The biggest business challenge facing real estate brokerages today isn’t making the most of the reviving housing market – it’s being unable to attract younger agents, according to a poll of top real estate executives.
This was among the key findings from the 2013 Imprev Thought Leader Survey conducted in late May. Poll respondents included top executives at leading franchises and independent brokerage firms that were responsible for more than one-third of all U.S. residential real estate transactions last year.
The aging of the real estate workforce has been well documented. According to the National Association of REALTORS®, the average real estate agent is 57 years old, though the average American worker is 41 and the typical age of a first-time buyer is 31.
“Over the last five years the average age of real estate agents has almost moved in lock-step with the calendar,” which is also supported by NAR research, said Renwick Congdon, chief executive officer of Imprev, a real estate marketing software firm that works with 150,000 agents and brokers nationwide.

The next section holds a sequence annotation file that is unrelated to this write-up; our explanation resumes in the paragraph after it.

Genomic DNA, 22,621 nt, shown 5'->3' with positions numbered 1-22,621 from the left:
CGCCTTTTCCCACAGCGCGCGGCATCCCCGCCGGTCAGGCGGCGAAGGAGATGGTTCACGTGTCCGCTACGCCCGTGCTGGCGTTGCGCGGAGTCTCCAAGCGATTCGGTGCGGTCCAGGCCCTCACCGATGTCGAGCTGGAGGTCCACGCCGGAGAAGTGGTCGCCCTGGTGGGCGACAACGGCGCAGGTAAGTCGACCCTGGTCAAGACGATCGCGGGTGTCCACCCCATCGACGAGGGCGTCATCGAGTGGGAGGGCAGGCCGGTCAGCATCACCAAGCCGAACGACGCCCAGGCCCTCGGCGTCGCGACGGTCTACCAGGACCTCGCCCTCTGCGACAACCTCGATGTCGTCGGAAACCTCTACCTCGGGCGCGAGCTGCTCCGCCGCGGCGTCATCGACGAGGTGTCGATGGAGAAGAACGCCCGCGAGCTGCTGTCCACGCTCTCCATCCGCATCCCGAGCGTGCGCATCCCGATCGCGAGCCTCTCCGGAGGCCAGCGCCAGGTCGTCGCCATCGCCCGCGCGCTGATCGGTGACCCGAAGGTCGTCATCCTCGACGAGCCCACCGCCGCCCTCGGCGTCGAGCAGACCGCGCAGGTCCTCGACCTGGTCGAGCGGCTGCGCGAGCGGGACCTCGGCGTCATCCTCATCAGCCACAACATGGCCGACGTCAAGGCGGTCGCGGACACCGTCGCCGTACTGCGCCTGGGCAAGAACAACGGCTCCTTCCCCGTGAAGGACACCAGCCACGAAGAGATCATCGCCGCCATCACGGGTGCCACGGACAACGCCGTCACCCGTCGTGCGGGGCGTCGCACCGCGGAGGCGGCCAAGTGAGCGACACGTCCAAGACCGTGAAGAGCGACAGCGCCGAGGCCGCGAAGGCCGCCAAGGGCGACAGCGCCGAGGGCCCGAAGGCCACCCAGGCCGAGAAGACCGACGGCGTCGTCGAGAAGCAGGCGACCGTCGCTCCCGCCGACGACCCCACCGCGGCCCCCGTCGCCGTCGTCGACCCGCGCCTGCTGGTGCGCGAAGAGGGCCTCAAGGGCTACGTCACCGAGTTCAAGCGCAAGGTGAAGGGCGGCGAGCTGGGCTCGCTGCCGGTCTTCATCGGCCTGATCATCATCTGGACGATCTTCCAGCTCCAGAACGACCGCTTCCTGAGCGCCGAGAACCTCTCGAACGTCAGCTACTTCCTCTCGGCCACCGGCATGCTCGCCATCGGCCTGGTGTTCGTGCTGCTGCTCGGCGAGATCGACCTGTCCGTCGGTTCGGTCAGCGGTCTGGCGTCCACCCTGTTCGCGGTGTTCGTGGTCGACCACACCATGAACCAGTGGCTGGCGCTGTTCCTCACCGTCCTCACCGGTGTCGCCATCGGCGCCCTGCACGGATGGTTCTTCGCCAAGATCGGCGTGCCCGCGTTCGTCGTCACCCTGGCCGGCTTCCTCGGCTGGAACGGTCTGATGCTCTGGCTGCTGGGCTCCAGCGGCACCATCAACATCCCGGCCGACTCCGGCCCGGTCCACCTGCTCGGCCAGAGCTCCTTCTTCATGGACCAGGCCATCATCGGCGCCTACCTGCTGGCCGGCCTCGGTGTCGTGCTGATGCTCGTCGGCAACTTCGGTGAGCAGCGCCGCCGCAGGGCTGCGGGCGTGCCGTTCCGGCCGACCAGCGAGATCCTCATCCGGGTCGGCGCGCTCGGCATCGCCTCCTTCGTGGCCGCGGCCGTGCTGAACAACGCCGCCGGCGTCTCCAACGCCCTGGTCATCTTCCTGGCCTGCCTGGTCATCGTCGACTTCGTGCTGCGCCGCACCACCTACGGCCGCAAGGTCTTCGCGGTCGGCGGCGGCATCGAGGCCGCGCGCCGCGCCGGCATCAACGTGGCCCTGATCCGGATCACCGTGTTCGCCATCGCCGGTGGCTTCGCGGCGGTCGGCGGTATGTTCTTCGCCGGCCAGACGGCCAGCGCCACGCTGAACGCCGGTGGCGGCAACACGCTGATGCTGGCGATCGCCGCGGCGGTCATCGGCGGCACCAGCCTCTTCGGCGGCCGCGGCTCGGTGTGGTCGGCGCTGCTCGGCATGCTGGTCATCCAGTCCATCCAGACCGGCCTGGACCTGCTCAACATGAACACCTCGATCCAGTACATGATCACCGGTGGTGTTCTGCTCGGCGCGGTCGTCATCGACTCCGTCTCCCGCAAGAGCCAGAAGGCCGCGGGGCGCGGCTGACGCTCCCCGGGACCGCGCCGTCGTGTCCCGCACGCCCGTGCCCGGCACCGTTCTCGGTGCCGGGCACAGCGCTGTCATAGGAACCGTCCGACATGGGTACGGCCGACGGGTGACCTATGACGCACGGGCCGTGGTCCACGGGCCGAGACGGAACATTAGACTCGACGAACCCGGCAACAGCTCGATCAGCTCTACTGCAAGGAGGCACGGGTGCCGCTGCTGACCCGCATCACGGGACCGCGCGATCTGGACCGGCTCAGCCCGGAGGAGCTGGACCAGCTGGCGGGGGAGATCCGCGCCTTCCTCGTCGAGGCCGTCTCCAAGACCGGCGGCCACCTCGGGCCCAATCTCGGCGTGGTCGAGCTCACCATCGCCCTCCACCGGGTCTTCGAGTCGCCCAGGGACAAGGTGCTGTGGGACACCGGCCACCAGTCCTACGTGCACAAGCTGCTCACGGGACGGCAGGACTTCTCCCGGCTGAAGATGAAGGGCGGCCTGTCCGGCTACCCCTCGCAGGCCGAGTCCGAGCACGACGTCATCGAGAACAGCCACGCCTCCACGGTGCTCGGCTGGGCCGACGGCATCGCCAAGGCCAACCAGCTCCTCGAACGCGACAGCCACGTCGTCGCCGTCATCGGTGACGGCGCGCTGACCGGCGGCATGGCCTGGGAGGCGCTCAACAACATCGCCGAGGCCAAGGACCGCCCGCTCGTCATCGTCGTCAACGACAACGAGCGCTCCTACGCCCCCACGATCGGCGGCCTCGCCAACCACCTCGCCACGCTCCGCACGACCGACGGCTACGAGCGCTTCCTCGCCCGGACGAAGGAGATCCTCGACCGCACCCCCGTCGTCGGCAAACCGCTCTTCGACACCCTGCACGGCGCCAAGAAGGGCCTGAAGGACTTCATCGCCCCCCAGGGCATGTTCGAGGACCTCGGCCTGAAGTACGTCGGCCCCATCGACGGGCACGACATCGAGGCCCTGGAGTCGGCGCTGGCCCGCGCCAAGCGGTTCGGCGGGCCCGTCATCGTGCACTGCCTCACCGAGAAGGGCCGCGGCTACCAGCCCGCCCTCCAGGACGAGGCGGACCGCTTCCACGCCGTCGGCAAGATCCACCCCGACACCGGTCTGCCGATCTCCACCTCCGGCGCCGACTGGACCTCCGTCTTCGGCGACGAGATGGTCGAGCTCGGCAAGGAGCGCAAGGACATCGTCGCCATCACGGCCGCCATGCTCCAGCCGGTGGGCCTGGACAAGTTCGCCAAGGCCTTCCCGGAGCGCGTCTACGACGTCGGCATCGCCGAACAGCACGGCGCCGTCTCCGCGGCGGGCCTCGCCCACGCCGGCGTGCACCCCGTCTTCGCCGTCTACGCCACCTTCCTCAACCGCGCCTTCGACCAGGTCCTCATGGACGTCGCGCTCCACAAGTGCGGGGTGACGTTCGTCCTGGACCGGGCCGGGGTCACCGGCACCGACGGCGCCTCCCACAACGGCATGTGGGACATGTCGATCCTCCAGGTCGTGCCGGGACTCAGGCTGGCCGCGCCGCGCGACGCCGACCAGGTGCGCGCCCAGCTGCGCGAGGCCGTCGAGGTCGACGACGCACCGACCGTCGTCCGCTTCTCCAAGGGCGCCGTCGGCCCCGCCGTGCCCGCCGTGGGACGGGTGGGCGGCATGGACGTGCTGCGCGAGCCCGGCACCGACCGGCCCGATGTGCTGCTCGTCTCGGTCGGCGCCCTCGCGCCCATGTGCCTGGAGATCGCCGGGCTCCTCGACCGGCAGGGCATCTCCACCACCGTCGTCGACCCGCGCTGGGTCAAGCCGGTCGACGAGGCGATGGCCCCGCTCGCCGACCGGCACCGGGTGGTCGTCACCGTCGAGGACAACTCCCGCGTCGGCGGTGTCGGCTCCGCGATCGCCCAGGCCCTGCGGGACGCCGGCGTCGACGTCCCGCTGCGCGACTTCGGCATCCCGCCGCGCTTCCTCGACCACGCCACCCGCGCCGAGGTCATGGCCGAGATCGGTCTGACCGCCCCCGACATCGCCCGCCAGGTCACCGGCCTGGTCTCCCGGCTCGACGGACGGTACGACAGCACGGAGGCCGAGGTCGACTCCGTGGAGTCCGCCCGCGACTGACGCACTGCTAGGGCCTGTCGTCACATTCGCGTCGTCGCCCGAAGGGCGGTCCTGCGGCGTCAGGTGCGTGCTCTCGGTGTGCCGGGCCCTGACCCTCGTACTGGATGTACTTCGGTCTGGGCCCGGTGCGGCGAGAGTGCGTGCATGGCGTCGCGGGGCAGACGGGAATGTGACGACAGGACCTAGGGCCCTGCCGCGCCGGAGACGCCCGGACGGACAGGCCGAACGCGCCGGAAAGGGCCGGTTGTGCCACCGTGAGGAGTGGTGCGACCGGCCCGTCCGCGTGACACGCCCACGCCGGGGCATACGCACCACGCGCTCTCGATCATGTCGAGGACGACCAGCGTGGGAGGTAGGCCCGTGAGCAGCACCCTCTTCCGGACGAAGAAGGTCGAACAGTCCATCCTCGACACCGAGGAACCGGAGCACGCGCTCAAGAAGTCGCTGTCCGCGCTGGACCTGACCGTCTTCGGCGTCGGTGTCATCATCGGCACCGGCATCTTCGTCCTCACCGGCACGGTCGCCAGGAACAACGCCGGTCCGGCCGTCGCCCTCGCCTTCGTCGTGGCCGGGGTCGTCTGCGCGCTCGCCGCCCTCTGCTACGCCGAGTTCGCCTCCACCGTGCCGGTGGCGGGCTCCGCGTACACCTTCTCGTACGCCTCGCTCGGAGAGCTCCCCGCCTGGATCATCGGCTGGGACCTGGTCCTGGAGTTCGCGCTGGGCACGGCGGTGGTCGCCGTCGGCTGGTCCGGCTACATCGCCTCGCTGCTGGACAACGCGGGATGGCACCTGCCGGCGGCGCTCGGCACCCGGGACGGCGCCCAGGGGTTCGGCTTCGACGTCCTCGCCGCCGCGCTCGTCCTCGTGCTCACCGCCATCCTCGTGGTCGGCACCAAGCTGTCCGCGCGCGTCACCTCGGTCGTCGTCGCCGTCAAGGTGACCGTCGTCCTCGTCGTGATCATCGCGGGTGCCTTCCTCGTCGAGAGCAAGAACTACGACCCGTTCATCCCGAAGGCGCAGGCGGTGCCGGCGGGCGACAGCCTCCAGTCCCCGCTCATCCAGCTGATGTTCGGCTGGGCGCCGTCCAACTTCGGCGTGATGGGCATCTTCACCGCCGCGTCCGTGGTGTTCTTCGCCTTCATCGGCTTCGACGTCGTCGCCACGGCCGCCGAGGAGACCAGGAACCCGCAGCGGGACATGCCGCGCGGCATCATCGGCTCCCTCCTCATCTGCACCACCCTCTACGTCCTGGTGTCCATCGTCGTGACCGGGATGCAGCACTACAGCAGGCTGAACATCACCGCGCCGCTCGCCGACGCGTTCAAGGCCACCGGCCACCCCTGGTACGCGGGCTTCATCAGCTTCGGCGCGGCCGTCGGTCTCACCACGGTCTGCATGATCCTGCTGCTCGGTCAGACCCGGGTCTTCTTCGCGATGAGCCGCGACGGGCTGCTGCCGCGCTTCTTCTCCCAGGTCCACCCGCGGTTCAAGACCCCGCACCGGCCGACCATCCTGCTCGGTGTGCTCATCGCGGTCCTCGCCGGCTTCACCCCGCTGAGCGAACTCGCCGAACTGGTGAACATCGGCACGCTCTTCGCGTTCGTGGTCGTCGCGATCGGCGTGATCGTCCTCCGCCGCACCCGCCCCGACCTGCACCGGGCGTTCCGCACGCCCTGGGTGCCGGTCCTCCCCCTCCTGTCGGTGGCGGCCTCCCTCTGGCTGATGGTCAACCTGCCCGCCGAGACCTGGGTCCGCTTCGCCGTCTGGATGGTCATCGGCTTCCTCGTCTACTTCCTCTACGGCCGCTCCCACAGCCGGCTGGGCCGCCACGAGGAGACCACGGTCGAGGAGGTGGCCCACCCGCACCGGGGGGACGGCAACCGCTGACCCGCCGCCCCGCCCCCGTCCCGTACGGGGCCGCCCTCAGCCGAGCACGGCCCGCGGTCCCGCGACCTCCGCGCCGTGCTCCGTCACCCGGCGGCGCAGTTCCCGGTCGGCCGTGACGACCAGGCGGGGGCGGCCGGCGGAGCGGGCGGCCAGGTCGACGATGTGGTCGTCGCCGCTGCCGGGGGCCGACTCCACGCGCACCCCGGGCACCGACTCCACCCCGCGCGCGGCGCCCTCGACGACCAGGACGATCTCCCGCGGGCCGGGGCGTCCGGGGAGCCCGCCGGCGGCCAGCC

NAR also notes that more veteran agents are choosing to stay in the business and not retire. Apparently seasoned agents are also less likely to make a move to another firm, according to the survey. More than one-third of the respondents (36 percent) said they were “not able to get top producers to apply” with their firms.
Real estate leaders also noted they are struggling to find new talent, which is directly impacting their bottom line. When asked about the biggest challenges they face in driving higher profitability, “need more agents” was the No. 1 concern — cited by 42 percent of respondents and ranking higher than physical space costs (39 percent) and commission splits (35 percent). One-third of the executives (33 percent) cited “too few quality prospects” as one of their biggest recruiting challenges.
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